To the Editor: Ketamine, an N-methyl-d-aspartic acid (NMDA) receptor antagonist, is being actively explored as a rapid treatment for resistant depression (1, 2), but its long-term efficacy has not been investigated. We report on two patients with bipolar II disorder who responded to intramuscular ketamine augmentation. Both patients provided consent for publication.
A 57-year-old woman with bipolar II disorder and attention deficit hyperactivity disorder (ADHD) had depressive episodes that did not respond to multiple adequate medication trials, including ECT. During the last depressive episode, she had 12 adequate antidepressant trials that failed to relieve her symptoms. Her current medications were venlafaxine (150 mg/day), lamotrigine (100 mg/day), and methylphenidate (40 mg b.i.d.). Her depressive symptoms (low mood, fatigue, anhedonia, and passive suicidal ideation) began to improve after the third infusion of ketamine (administered twice a week, 0.5 mg/kg over 40 minutes; weight=122 lbs, height=5'2"); however, her depression returned 10 days after the fifth and final infusion. Trials of oral ketamine (210 mg/day by capsule, three times per week) and intranasal ketamine (200 mg/mL, three sprays, three times per week) for 3 weeks each did not provide relief. Next, the patient tried 32 mg and then 50 mg of intramuscular ketamine, and she experienced complete remission of her depression within a few days. The schedule was empirically determined, and 50 mg i.m. every 4 days was continued for 5 months until she had partial relapse. The dosage was increased to 70 mg every 4 days, and she remained completely asymptomatic for 4 months. She experiences side effects of irritability, nightmares, and dissociative feelings.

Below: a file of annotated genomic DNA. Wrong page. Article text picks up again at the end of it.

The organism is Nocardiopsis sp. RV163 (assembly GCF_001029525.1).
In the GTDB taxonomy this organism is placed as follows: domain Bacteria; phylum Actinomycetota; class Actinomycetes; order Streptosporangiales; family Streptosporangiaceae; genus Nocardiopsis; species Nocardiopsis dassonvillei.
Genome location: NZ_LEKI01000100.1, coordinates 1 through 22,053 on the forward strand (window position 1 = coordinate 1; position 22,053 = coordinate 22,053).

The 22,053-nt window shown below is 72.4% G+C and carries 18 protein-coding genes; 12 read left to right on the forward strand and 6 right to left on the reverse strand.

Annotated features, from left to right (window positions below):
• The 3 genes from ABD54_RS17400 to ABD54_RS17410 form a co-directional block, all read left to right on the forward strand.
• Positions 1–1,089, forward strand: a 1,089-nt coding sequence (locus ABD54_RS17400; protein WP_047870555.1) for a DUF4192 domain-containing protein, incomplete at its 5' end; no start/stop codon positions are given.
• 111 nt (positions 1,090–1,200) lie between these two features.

A 48-year-old woman with a history of bipolar II disorder, ADHD, fibromyalgia, hypothyroidism, chronic depression, and persistent suicidal ideation for the preceding 5 years obtained no relief from aggressive pharmacological treatment with mood stabilizers, serotonin-norepinephrine reuptake inhibitors, tricyclic antidepressants, or monoamine oxidase inhibitors. She tried ketamine at 150 mg p.o. three times per week for 2 weeks with no benefit (weight=225 lbs., height=5'5"). While taking lamotrigine (150 mg/day), levothyroxine (75 μg/day), pregabalin (200 mg/day), armodafinil (250 mg/day), and oxcarbazepine (900 mg/day), she received 100 mg of intramuscular ketamine but did not tolerate the dissociative symptoms; the dosage was reduced to 50 mg, and treatment was repeated every 3 days with improvement after 1 week. She had a partial relapse after 6 months, and bupropion was added. While she has not reached remission, she is no longer suicidal and has continued to work for the past 6 months. Side effects included headaches and irritability.
These preliminary case reports indicate that intramuscular ketamine is a potential treatment for treatment-resistant bipolar depression. Oral ketamine has poor bioavailability (17%–20% compared with 93% intramuscular), and in these cases it did not produce any antidepressant effect. In contrast, intramuscular ketamine remained efficacious after months and was well tolerated, with adverse effects of moderate anxiety, irritability, dissociative feelings, and headaches. Intramuscular ketamine for treatment-resistant bipolar depression is worthy of further study to assess its long-term efficacy, adverse effects (cystitis, hepatotoxicity, or potential neurological effects), and possible risks of abuse and dependence.